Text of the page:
A leader of the far-right National Democratic Party (NPD) was charged with inciting racial hatred yesterday after he proposed Adolf Hitler's former deputy, Rudolf Hess, for the Nobel Peace Prize. Hours after Udo Voigt made the remarks in a speech in Jena marking the 20th anniversary of Hess's death last Saturday night, the Indian men were chased through the nearby town of Mügeln.
Kurt Beck, the leader of Ms Merkel's Social Democrat coalition partners, said that in light of the attacks he was preparing a new legal initiative aimed at outlawing the NPD. But Ms Merkel said she remained sceptical about such a move.
"I found the previous experience we had with this highly disagreeable," she said. "I definitely don't want a repeat of last time." An effort to ban the NPD failed in 2003 when judges at the country's highest court rejected the government's case after it emerged that some of the testimony was from government informants within the party.
The calls for a ban on Germany's largest neo-Nazi party - which has won parliamentary seats in two eastern states in recent regional elections - were the latest response to last weekend's disturbing outbreak of xenophobic violence.
Local people in the small town in the east German state of Saxony were enjoying the final hours of an annual street party on Saturday night when a drunken mob of 50 youths rampaged through a market and started harassing eight Indian stall holders who were selling textiles.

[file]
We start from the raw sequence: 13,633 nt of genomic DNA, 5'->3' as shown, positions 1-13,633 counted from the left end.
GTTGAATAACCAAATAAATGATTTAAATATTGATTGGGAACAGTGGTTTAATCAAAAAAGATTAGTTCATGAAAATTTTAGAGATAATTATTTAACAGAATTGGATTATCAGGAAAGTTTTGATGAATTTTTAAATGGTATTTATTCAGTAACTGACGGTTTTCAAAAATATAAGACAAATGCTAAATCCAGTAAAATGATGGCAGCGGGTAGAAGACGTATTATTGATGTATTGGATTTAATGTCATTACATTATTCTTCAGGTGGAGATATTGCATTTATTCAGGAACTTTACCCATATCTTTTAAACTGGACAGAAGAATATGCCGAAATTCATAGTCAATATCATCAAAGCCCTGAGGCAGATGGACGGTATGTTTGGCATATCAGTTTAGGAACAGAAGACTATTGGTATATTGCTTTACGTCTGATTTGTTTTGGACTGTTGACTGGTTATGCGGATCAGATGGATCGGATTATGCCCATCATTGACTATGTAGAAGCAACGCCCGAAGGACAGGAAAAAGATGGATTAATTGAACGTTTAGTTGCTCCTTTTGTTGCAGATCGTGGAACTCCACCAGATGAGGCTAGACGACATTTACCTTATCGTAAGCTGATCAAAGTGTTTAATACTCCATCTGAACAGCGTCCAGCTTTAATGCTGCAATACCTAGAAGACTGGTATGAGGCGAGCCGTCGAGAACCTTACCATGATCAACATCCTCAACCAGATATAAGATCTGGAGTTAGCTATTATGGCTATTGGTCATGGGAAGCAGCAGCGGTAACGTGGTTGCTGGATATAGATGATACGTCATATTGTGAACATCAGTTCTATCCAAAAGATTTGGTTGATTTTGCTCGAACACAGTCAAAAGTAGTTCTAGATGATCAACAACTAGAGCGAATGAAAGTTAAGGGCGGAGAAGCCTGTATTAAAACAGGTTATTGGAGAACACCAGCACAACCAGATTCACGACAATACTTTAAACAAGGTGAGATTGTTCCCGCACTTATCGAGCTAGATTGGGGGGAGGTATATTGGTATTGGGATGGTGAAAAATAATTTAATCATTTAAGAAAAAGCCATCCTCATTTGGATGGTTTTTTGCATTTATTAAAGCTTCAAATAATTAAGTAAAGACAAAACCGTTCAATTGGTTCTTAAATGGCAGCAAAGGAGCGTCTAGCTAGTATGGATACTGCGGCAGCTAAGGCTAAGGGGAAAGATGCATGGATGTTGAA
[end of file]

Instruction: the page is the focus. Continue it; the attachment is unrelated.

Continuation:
Shouting, "Get out of Germany" and chanting the far right slogan "Long live the national resistance" the gang chased the terrified Indians, who took refuge in a pizzeria and tried to barricade themselves in with the restaurant's tables. However, the mob smashed their way into the building, kicking and punching the Indians and attacking them with bottles. More than 70 heavily armed riot police rescued them. Gurminder Singh, one of the injured men, appeared on German television with a six-inch long head wound.
Amal, one of the main anti-Nazi groups in the region, said there had been 137 neo-Nazi attacks on individuals in Saxony during the first half of 2007, but believes the unofficial figure is much higher.
A recent survey conducted by the Forsa research group showed that every second east German youth between the age of 14 and 25 believed that National Socialism had " good sides".
The NPD won seats in Saxony in the state's last elections, and also captured seats in Ms Merkel's home state of Mecklenburg-Pomerania last year, when violent crimes by far-right extremists reached their highest level since the country's reunification in 1990. Rising far-right violence prompted Ms Merkel's predecessor, Gerhard Schröder to launch an attempt to ban the NPD in 2003, but the result was a legal fiasco. A ban was rejected by Germany's Karlsruhe constitutional court after it established that most of the evidence against the far-right party was inadmissible as it had been collected by government intelligence agents who had infiltrated the organisation.